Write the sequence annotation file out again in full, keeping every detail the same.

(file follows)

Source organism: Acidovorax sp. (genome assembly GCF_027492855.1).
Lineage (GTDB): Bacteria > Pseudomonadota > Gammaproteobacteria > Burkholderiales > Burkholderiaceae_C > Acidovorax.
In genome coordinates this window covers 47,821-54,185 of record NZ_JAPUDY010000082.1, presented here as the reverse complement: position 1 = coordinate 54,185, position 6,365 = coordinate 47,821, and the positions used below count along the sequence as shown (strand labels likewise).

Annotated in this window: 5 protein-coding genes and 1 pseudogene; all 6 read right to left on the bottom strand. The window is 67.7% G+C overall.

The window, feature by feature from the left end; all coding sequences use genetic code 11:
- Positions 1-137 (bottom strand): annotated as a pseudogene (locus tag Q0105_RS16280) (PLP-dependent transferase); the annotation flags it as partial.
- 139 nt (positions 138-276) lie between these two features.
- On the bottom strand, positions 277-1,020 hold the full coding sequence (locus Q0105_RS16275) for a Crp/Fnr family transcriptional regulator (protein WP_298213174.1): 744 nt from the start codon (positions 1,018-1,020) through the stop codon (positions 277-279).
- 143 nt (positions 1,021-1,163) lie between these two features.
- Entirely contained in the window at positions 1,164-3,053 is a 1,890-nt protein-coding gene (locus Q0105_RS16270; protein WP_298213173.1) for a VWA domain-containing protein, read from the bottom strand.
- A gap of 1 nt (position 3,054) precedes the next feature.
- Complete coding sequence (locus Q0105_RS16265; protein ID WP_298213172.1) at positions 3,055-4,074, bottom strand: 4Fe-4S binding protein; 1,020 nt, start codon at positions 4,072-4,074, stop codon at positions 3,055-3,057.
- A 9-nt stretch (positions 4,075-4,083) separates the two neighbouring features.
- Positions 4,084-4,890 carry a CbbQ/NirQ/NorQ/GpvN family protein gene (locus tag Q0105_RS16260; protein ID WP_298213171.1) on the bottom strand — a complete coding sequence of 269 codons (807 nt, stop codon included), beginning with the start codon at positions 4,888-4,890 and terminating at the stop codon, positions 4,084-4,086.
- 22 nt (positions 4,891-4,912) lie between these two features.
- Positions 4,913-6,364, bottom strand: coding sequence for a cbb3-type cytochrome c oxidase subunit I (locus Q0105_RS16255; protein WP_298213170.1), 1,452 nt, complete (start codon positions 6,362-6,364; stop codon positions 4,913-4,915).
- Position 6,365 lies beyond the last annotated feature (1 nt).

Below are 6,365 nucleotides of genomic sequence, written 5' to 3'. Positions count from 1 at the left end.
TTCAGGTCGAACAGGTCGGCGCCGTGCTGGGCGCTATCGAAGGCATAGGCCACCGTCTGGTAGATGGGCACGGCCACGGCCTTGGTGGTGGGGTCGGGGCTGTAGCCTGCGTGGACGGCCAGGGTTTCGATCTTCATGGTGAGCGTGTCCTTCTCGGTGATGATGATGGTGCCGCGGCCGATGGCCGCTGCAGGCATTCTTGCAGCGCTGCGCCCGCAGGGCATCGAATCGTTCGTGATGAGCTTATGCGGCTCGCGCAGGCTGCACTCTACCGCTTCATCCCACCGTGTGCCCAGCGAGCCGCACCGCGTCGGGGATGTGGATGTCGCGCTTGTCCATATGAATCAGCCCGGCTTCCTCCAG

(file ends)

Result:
Source organism: Acidovorax sp. (genome assembly GCF_027492855.1).
Lineage (GTDB): Bacteria > Pseudomonadota > Gammaproteobacteria > Burkholderiales > Burkholderiaceae_C > Acidovorax.
In genome coordinates this window covers 47,821-54,185 of record NZ_JAPUDY010000082.1, presented here as the reverse complement: position 1 = coordinate 54,185, position 6,365 = coordinate 47,821, and the positions used below count along the sequence as shown (strand labels likewise).

Annotated in this window: 5 protein-coding genes and 1 pseudogene; all 6 read right to left on the bottom strand. The window is 67.7% G+C overall.

The window, feature by feature from the left end; all coding sequences use genetic code 11:
- Positions 1-137 (bottom strand): annotated as a pseudogene (locus tag Q0105_RS16280) (PLP-dependent transferase); the annotation flags it as partial.
- 139 nt (positions 138-276) lie between these two features.
- On the bottom strand, positions 277-1,020 hold the full coding sequence (locus Q0105_RS16275) for a Crp/Fnr family transcriptional regulator (protein WP_298213174.1): 744 nt from the start codon (positions 1,018-1,020) through the stop codon (positions 277-279).
- 143 nt (positions 1,021-1,163) lie between these two features.
- Entirely contained in the window at positions 1,164-3,053 is a 1,890-nt protein-coding gene (locus Q0105_RS16270; protein WP_298213173.1) for a VWA domain-containing protein, read from the bottom strand.
- A gap of 1 nt (position 3,054) precedes the next feature.
- Complete coding sequence (locus Q0105_RS16265; protein ID WP_298213172.1) at positions 3,055-4,074, bottom strand: 4Fe-4S binding protein; 1,020 nt, start codon at positions 4,072-4,074, stop codon at positions 3,055-3,057.
- A 9-nt stretch (positions 4,075-4,083) separates the two neighbouring features.
- Positions 4,084-4,890 carry a CbbQ/NirQ/NorQ/GpvN family protein gene (locus tag Q0105_RS16260; protein ID WP_298213171.1) on the bottom strand — a complete coding sequence of 269 codons (807 nt, stop codon included), beginning with the start codon at positions 4,888-4,890 and terminating at the stop codon, positions 4,084-4,086.
- 22 nt (positions 4,891-4,912) lie between these two features.
- Positions 4,913-6,364, bottom strand: coding sequence for a cbb3-type cytochrome c oxidase subunit I (locus Q0105_RS16255; protein WP_298213170.1), 1,452 nt, complete (start codon positions 6,362-6,364; stop codon positions 4,913-4,915).
- Position 6,365 lies beyond the last annotated feature (1 nt).

Below are 6,365 nucleotides of genomic sequence, written 5' to 3'. Positions count from 1 at the left end.
TTCAGGTCGAACAGGTCGGCGCCGTGCTGGGCGCTATCGAAGGCATAGGCCACCGTCTGGTAGATGGGCACGGCCACGGCCTTGGTGGTGGGGTCGGGGCTGTAGCCTGCGTGGACGGCCAGGGTTTCGATCTTCATGGTGAGCGTGTCCTTCTCGGTGATGATGATGGTGCCGCGGCCGATGGCCGCTGCAGGCATTCTTGCAGCGCTGCGCCCGCAGGGCATCGAATCGTTCGTGATGAGCTTATGCGGCTCGCGCAGGCTGCACTCTACCGCTTCATCCCACCGTGTGCCCAGCGAGCCGCACCGCGTCGGGGATGTGGATGTCGCGCTTGTCCATATGAATCAGCCCGGCTTCCTCCAG